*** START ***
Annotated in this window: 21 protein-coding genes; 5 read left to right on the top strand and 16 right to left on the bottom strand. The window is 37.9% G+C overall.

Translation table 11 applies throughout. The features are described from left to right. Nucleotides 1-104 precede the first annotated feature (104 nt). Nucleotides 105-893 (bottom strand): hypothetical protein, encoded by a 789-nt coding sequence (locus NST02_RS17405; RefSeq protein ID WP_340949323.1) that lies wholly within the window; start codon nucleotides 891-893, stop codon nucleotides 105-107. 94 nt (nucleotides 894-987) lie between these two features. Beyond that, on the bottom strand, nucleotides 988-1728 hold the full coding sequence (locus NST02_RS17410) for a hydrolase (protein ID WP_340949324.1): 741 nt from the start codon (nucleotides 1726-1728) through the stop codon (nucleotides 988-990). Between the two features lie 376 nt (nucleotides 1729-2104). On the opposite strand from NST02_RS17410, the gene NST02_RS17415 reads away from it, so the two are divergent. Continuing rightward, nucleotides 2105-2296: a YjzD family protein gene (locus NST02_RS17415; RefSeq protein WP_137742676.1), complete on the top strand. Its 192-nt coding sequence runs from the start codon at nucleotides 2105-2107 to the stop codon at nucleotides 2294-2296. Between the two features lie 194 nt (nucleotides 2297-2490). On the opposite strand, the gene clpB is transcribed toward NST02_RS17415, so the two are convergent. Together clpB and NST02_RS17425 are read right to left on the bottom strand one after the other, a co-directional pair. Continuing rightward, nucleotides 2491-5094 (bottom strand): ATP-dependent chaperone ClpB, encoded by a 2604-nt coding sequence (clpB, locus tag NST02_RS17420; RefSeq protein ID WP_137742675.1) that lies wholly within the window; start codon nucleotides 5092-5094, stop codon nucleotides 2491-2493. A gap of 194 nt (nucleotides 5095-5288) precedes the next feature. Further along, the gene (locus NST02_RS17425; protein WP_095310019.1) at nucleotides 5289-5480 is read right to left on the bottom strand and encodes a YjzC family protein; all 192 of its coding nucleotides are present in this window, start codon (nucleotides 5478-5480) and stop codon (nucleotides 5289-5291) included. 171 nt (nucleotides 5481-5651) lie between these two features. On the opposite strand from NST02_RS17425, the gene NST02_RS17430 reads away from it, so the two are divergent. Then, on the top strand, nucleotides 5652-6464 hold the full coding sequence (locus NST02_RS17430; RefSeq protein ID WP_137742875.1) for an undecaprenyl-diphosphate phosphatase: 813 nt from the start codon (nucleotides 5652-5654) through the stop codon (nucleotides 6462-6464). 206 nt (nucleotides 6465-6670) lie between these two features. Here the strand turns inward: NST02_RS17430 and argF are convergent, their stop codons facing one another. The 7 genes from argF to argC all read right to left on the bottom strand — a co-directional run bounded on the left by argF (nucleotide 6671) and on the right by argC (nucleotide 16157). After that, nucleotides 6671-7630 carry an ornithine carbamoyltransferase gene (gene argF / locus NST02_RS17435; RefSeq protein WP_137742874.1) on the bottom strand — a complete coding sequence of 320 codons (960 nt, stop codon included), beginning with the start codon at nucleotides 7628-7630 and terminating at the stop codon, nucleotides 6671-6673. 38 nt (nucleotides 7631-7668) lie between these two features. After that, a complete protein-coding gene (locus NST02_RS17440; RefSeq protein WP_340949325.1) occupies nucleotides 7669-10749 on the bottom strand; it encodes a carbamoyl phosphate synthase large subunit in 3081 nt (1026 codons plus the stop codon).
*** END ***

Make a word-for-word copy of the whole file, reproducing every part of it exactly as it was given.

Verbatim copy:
Annotated in this window: 21 protein-coding genes; 5 read left to right on the top strand and 16 right to left on the bottom strand. The window is 37.9% G+C overall.

Translation table 11 applies throughout. The features are described from left to right. Nucleotides 1-104 precede the first annotated feature (104 nt). Nucleotides 105-893 (bottom strand): hypothetical protein, encoded by a 789-nt coding sequence (locus NST02_RS17405; RefSeq protein ID WP_340949323.1) that lies wholly within the window; start codon nucleotides 891-893, stop codon nucleotides 105-107. 94 nt (nucleotides 894-987) lie between these two features. Beyond that, on the bottom strand, nucleotides 988-1728 hold the full coding sequence (locus NST02_RS17410) for a hydrolase (protein ID WP_340949324.1): 741 nt from the start codon (nucleotides 1726-1728) through the stop codon (nucleotides 988-990). Between the two features lie 376 nt (nucleotides 1729-2104). On the opposite strand from NST02_RS17410, the gene NST02_RS17415 reads away from it, so the two are divergent. Continuing rightward, nucleotides 2105-2296: a YjzD family protein gene (locus NST02_RS17415; RefSeq protein WP_137742676.1), complete on the top strand. Its 192-nt coding sequence runs from the start codon at nucleotides 2105-2107 to the stop codon at nucleotides 2294-2296. Between the two features lie 194 nt (nucleotides 2297-2490). On the opposite strand, the gene clpB is transcribed toward NST02_RS17415, so the two are convergent. Together clpB and NST02_RS17425 are read right to left on the bottom strand one after the other, a co-directional pair. Continuing rightward, nucleotides 2491-5094 (bottom strand): ATP-dependent chaperone ClpB, encoded by a 2604-nt coding sequence (clpB, locus tag NST02_RS17420; RefSeq protein ID WP_137742675.1) that lies wholly within the window; start codon nucleotides 5092-5094, stop codon nucleotides 2491-2493. A gap of 194 nt (nucleotides 5095-5288) precedes the next feature. Further along, the gene (locus NST02_RS17425; protein WP_095310019.1) at nucleotides 5289-5480 is read right to left on the bottom strand and encodes a YjzC family protein; all 192 of its coding nucleotides are present in this window, start codon (nucleotides 5478-5480) and stop codon (nucleotides 5289-5291) included. 171 nt (nucleotides 5481-5651) lie between these two features. On the opposite strand from NST02_RS17425, the gene NST02_RS17430 reads away from it, so the two are divergent. Then, on the top strand, nucleotides 5652-6464 hold the full coding sequence (locus NST02_RS17430; RefSeq protein ID WP_137742875.1) for an undecaprenyl-diphosphate phosphatase: 813 nt from the start codon (nucleotides 5652-5654) through the stop codon (nucleotides 6462-6464). 206 nt (nucleotides 6465-6670) lie between these two features. Here the strand turns inward: NST02_RS17430 and argF are convergent, their stop codons facing one another. The 7 genes from argF to argC all read right to left on the bottom strand — a co-directional run bounded on the left by argF (nucleotide 6671) and on the right by argC (nucleotide 16157). After that, nucleotides 6671-7630 carry an ornithine carbamoyltransferase gene (gene argF / locus NST02_RS17435; RefSeq protein WP_137742874.1) on the bottom strand — a complete coding sequence of 320 codons (960 nt, stop codon included), beginning with the start codon at nucleotides 7628-7630 and terminating at the stop codon, nucleotides 6671-6673. 38 nt (nucleotides 7631-7668) lie between these two features. After that, a complete protein-coding gene (locus NST02_RS17440; RefSeq protein WP_340949325.1) occupies nucleotides 7669-10749 on the bottom strand; it encodes a carbamoyl phosphate synthase large subunit in 3081 nt (1026 codons plus the stop codon).